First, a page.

Spring is coming early in 3/4 of national parks, according to a new study. Awesome? Not so much. As flowers bloom earlier every year, it’s disrupting the link between the wildflowers and the arrival of birds, bees, and butterflies that feed on and pollinate the flowers. In Shenandoah, an earlier spring is giving invasive plants a head start, and they’re displacing native wildflowers, leading to costly management issues.
Before the 1960s almost everything about living openly as a lesbian, gay, bisexual, or transgender (LGBT) person was illegal. New York City laws against homosexual activities were particularly harsh. The Stonewall Uprising on June 28, 1969 is a milestone in the quest for LGBT civil rights and provided momentum for a movement.
Vine Creek Ranch at Death Valley National Park. Steady drought and record summer heat make Death Valley a land of extremes. Towering peaks are frosted with winter snow. Rare rainstorms bring vast fields of wildflowers. Lush oases harbor tiny fish and refuge for wildlife and humans. Despite its morbid name, a great diversity of life survives in Death Valley.
Located 2,600 miles southwest of Hawaii, the National Park of American Samoa is the most remote unit of the National Park System and the U.S. National Park south of the Equator. The Park spreads across three islands, 9,500 acres of tropical rainforest, and 4,000 acres of ocean, including coral reefs. While remote, the islands of American Samoa, true to the meaning of the word Samoa (Islands of Sacred Earth), are welcoming and offer beautiful landscapes and centuries of culture and history.
Good morning, Mr. Chairman and Members of the Committee.My name is George Skibine. I am the Acting Principal Deputy Assistant Secretary for Indian Affairs at the Department of the Interior (Department).Thank you for the opportunity to provide testimony on behalf of the Department on H.R. 4445, a bill to amend Public Law 95-232 to repeal a restriction on treating as Indian country certain lands held in trust for Indian Pueblos in New Mexico.
H.R. 4445 involves the definition of certain lands already held in trust by the federal government for the benefit of 19 Indian pueblos in New Mexico. The Department acknowledges that Congress is the federal entity that has the authority to repeal the restriction on the trust lands referred to in H.R. 4445.President Obama committed to work with federally recognized Indian tribes on a government-to-government basis on matters that affect such federally recognized Indian tribes.It is in the spirit of this commitment that the Department looks forward to the opportunity to work with members of Congress, the 19 Indian Pueblos in New Mexico, the state of New Mexico and the City of Albuquerque on H.R. 4445.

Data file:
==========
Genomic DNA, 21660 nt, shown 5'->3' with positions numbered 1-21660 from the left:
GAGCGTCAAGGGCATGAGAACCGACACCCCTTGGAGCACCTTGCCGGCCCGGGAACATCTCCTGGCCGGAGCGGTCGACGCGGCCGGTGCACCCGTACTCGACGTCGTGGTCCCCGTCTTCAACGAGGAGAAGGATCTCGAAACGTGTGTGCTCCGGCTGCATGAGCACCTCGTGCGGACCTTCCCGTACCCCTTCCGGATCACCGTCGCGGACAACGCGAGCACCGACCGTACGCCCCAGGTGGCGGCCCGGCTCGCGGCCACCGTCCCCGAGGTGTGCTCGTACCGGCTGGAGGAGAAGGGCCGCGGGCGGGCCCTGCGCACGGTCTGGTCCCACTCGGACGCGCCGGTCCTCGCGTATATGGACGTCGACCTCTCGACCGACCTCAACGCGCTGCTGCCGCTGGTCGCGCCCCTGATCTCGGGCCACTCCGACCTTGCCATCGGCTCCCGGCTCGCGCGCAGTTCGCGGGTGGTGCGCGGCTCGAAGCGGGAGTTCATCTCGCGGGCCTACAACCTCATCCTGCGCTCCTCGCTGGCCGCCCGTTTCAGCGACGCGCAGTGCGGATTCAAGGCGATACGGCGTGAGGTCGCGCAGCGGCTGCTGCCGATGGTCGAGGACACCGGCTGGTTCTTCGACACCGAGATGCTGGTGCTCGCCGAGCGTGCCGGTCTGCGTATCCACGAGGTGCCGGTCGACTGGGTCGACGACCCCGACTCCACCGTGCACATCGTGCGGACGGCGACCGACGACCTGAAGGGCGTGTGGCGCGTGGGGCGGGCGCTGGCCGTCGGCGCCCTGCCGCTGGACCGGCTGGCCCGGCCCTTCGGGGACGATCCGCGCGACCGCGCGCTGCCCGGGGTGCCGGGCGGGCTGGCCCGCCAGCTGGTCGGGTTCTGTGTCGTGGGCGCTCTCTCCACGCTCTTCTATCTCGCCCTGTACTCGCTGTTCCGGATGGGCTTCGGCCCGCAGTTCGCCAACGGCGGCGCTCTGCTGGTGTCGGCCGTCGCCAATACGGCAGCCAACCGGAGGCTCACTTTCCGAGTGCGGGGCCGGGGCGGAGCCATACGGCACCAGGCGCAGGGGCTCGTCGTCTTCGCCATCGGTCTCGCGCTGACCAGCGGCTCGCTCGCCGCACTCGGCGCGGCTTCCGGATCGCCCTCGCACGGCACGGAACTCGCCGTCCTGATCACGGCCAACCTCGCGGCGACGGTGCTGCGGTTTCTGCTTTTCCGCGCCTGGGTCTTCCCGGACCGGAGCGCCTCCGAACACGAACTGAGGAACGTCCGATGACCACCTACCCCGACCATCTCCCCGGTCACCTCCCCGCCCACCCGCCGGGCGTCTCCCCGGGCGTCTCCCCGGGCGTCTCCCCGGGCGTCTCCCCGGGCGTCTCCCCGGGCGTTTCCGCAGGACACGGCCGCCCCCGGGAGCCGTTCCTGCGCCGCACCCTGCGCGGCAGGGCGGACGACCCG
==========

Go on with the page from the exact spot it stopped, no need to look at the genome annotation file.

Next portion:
H.R. 4445 would amend Public Law 95-232 by striking certain language that currently precludes the subject land from being defined as "Indian country" under section 1151 of title 18, United States Code.The Department supports H.R. 4445, provided that the state of New Mexico and the City of Albuquerque concur with the purposes of H.R. 4445, and the with the addition of language clearly stating that the subject lands are "Indian country" for the purposes of section 1151 of title 18 of the United States Code.
Public Law 95-232 was signed into law by former President Jimmy Carter on February 17, 1978, and provided for the conveyance of land to the United States and to be held in trust for the Indian pueblos in New Mexico.The language in Public Law 95-232 states that "such land shall be held in trust jointly for such Indian pueblos and shall enjoy the tax-exempt status of other trust lands, including exemption from State taxation and regulation.However, such property shall not be "Indian country" as defined in section 1151 of title 18, United States Code."If enacted, H.R. 4445 would strike the "However," language in Public Law 95-232, and the Department believes that removing this language would result in the subject property currently held in trust for the Indian pueblos to be defined as "Indian country" under section 1151 of title 18 of the U.S. Code.If the intent of the bill is for the subject property to be considered "Indian country" under section 1151 of title 18 of the U.S. Code, the Department recommends that the bill include such language to ensure that there is no ambiguity as to Congress's intent.
This concludes my prepared statement.I will be happy to answer any questions the Committee may have.